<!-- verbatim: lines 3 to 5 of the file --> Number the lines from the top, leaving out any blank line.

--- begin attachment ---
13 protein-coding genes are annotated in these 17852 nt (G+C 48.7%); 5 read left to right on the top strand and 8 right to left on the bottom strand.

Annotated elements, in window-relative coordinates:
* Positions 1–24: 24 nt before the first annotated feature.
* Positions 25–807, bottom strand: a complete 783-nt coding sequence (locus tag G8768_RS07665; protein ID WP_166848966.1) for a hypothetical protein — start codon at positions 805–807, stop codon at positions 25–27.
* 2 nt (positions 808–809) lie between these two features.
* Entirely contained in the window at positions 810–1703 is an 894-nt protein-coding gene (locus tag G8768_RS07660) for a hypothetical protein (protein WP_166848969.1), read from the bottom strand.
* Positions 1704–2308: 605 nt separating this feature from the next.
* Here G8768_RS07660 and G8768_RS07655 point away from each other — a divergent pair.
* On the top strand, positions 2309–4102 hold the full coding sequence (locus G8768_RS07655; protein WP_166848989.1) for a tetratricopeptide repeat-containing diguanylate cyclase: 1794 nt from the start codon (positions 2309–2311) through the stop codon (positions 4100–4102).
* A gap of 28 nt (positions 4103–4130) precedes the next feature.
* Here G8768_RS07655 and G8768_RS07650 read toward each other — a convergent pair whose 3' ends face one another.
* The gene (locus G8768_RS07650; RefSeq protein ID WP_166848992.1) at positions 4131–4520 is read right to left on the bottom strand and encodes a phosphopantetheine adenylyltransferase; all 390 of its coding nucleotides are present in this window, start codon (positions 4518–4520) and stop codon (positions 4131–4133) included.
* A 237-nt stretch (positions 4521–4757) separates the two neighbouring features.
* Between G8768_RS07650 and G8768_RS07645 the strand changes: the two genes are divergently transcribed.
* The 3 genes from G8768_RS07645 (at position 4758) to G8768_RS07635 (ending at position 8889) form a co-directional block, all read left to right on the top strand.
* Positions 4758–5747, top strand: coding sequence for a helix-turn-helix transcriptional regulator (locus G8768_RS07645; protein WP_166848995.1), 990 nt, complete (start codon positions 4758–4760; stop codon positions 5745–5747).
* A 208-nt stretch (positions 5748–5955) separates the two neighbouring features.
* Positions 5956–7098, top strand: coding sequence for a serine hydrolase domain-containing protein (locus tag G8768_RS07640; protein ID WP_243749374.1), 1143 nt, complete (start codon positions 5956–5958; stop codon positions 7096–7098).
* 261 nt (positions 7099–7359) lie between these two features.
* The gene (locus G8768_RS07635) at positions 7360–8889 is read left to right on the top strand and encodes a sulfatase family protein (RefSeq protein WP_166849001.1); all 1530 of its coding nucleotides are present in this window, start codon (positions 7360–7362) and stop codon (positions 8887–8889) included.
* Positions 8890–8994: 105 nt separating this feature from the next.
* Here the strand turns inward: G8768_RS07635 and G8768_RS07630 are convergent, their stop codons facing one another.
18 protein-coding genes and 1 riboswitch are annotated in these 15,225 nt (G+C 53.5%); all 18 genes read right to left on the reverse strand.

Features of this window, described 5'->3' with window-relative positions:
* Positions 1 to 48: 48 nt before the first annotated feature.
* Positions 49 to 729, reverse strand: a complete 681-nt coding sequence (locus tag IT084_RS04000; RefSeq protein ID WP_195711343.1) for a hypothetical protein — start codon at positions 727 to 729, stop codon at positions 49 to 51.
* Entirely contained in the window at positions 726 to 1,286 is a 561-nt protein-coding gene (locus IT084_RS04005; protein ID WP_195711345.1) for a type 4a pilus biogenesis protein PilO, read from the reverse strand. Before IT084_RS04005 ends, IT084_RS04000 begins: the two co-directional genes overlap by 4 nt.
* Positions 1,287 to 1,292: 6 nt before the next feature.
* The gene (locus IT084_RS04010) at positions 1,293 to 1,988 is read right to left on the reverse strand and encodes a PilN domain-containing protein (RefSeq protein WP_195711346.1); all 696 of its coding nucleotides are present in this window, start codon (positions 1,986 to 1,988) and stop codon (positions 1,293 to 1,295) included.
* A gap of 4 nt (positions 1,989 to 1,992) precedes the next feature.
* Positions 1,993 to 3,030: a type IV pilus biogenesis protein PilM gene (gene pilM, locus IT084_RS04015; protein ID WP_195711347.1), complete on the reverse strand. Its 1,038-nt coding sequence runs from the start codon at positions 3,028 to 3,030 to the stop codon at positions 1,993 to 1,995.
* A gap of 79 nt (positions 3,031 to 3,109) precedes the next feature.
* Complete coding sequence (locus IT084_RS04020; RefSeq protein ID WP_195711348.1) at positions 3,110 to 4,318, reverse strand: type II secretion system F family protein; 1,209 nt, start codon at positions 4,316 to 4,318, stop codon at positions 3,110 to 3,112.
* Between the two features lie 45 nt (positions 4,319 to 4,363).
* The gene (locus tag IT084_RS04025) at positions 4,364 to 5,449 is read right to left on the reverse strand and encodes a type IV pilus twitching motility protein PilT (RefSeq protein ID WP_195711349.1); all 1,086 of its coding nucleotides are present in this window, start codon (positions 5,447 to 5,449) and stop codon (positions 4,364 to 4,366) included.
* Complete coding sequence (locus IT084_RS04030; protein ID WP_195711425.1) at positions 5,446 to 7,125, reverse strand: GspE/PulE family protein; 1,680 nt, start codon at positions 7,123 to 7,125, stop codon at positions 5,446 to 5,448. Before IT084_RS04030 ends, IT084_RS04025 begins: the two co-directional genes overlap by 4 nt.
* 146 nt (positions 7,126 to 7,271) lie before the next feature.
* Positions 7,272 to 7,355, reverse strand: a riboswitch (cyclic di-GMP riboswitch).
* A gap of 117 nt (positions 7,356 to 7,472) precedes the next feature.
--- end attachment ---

* Positions 1–24: 24 nt before the first annotated feature.
* Positions 25–807, bottom strand: a complete 783-nt coding sequence (locus tag G8768_RS07665; protein ID WP_166848966.1) for a hypothetical protein — start codon at positions 805–807, stop codon at positions 25–27.
* 2 nt (positions 808–809) lie between these two features.